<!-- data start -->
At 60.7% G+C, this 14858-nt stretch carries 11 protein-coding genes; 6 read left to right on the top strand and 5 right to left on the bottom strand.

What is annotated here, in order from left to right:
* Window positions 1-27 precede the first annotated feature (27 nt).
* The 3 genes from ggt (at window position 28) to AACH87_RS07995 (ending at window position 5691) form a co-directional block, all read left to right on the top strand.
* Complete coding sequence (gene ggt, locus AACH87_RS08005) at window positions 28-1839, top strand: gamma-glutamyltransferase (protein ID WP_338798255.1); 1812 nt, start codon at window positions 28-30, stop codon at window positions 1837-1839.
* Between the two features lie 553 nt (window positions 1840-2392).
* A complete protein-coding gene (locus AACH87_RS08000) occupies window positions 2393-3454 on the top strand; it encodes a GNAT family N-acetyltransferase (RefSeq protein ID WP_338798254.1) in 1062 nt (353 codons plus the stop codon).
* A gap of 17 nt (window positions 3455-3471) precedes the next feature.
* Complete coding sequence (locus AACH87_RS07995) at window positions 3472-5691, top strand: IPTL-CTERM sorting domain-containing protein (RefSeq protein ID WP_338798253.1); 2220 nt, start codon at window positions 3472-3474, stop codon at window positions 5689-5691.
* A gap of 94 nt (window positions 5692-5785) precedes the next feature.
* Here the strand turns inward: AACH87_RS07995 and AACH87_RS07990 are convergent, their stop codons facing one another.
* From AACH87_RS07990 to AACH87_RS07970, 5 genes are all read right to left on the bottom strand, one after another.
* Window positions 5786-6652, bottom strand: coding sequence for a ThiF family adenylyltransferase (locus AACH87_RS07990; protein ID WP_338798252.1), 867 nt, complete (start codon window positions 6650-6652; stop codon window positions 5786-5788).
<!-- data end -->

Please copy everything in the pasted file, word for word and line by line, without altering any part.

At 60.7% G+C, this 14858-nt stretch carries 11 protein-coding genes; 6 read left to right on the top strand and 5 right to left on the bottom strand.

What is annotated here, in order from left to right:
* Window positions 1-27 precede the first annotated feature (27 nt).
* The 3 genes from ggt (at window position 28) to AACH87_RS07995 (ending at window position 5691) form a co-directional block, all read left to right on the top strand.
* Complete coding sequence (gene ggt, locus AACH87_RS08005) at window positions 28-1839, top strand: gamma-glutamyltransferase (protein ID WP_338798255.1); 1812 nt, start codon at window positions 28-30, stop codon at window positions 1837-1839.
* Between the two features lie 553 nt (window positions 1840-2392).
* A complete protein-coding gene (locus AACH87_RS08000) occupies window positions 2393-3454 on the top strand; it encodes a GNAT family N-acetyltransferase (RefSeq protein ID WP_338798254.1) in 1062 nt (353 codons plus the stop codon).
* A gap of 17 nt (window positions 3455-3471) precedes the next feature.
* Complete coding sequence (locus AACH87_RS07995) at window positions 3472-5691, top strand: IPTL-CTERM sorting domain-containing protein (RefSeq protein ID WP_338798253.1); 2220 nt, start codon at window positions 3472-3474, stop codon at window positions 5689-5691.
* A gap of 94 nt (window positions 5692-5785) precedes the next feature.
* Here the strand turns inward: AACH87_RS07995 and AACH87_RS07990 are convergent, their stop codons facing one another.
* From AACH87_RS07990 to AACH87_RS07970, 5 genes are all read right to left on the bottom strand, one after another.
* Window positions 5786-6652, bottom strand: coding sequence for a ThiF family adenylyltransferase (locus AACH87_RS07990; protein ID WP_338798252.1), 867 nt, complete (start codon window positions 6650-6652; stop codon window positions 5786-5788).